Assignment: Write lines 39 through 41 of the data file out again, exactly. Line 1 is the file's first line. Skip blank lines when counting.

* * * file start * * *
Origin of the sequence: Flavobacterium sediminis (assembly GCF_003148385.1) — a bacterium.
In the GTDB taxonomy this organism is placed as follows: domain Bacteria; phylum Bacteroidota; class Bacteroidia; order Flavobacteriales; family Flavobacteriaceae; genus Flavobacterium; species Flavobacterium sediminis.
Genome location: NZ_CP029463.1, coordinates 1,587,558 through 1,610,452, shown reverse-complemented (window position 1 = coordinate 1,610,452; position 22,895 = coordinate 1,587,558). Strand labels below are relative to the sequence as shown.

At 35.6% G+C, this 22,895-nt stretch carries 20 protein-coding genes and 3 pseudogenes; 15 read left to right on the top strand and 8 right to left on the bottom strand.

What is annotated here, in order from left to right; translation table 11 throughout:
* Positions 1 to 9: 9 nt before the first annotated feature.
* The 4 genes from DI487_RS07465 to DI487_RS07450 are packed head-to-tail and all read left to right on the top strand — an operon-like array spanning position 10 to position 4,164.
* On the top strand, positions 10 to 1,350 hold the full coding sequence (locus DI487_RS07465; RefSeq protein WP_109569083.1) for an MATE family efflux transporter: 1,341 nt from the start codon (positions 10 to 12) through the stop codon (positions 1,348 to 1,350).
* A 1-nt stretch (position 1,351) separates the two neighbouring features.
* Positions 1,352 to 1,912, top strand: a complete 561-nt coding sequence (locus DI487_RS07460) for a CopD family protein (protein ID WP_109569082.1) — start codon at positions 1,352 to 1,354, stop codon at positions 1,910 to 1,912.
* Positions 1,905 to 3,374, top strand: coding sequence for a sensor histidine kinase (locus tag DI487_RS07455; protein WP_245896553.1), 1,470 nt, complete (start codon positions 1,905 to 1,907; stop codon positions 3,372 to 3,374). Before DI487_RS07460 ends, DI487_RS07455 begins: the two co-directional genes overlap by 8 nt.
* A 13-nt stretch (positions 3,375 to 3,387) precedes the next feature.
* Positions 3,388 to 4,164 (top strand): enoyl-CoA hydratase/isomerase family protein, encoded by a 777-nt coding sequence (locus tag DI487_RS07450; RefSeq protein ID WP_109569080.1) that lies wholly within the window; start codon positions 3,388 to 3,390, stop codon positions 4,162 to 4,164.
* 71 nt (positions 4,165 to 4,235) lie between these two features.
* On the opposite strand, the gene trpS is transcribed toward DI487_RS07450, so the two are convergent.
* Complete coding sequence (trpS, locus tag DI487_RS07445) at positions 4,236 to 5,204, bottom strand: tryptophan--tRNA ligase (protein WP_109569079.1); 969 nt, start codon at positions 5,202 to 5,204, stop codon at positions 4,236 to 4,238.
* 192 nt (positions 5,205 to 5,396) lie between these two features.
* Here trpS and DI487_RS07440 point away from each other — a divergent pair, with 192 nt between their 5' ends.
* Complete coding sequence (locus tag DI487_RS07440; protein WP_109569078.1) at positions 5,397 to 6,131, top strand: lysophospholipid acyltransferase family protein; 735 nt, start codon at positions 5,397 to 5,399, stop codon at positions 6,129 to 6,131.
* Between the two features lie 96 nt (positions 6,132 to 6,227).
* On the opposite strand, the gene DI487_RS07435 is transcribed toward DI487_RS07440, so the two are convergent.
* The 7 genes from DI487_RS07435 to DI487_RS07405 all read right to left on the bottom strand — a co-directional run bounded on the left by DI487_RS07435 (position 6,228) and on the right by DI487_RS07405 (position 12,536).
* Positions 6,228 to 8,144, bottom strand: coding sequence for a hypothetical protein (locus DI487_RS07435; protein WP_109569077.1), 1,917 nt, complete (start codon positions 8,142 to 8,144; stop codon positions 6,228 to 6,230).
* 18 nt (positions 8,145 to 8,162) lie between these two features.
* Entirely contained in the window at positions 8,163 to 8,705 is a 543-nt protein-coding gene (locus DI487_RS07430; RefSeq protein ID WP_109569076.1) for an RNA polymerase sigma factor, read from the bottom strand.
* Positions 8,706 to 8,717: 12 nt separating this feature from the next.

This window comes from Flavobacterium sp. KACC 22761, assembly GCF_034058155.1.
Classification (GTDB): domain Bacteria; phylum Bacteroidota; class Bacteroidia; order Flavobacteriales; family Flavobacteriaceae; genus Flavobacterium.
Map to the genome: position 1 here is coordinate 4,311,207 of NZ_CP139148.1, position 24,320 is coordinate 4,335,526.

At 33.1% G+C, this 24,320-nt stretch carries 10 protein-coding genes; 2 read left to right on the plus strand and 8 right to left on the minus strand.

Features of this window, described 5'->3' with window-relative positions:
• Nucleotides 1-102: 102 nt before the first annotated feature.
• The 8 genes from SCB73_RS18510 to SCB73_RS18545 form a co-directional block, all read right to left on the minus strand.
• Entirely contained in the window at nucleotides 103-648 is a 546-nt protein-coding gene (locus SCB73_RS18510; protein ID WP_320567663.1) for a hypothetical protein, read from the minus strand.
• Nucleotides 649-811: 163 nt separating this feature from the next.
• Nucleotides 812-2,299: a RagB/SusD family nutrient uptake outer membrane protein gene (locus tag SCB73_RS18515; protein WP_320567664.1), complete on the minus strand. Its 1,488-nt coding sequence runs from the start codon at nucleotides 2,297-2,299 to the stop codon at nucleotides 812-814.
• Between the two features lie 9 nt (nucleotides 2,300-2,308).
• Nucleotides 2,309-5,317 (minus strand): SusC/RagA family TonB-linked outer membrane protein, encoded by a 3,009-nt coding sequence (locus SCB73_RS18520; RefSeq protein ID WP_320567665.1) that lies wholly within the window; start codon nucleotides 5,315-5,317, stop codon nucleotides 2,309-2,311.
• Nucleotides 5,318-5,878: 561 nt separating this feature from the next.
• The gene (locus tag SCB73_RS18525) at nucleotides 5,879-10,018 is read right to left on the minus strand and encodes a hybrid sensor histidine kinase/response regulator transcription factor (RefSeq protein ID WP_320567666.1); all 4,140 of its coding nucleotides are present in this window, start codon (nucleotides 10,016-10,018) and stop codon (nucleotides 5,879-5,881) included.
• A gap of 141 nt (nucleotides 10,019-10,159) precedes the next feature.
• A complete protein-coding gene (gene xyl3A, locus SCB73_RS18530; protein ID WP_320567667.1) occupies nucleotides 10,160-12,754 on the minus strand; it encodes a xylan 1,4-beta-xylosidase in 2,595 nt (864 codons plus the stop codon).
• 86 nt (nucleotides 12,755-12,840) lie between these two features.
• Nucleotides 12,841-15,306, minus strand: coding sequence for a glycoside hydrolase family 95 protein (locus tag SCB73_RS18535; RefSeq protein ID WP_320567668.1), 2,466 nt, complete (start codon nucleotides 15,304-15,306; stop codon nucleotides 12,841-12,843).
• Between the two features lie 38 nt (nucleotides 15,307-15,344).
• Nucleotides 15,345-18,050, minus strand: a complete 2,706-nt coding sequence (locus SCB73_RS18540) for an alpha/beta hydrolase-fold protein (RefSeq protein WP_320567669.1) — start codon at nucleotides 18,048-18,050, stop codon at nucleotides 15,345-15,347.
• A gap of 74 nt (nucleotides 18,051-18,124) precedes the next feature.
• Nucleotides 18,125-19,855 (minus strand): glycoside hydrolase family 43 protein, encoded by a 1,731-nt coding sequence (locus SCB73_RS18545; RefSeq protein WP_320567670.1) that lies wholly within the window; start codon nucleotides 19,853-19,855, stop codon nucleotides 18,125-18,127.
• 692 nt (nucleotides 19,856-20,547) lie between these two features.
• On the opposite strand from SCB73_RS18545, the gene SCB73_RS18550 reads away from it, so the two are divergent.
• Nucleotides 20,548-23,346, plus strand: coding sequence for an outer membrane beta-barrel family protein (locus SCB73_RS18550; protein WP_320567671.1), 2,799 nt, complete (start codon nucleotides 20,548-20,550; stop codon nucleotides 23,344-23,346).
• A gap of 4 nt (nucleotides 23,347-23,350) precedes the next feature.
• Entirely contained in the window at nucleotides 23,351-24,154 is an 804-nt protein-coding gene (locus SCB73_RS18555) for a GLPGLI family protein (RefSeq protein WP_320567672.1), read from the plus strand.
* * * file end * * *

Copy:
• Nucleotides 5,318-5,878: 561 nt separating this feature from the next.
• The gene (locus tag SCB73_RS18525) at nucleotides 5,879-10,018 is read right to left on the minus strand and encodes a hybrid sensor histidine kinase/response regulator transcription factor (RefSeq protein ID WP_320567666.1); all 4,140 of its coding nucleotides are present in this window, start codon (nucleotides 10,016-10,018) and stop codon (nucleotides 5,879-5,881) included.
• A gap of 141 nt (nucleotides 10,019-10,159) precedes the next feature.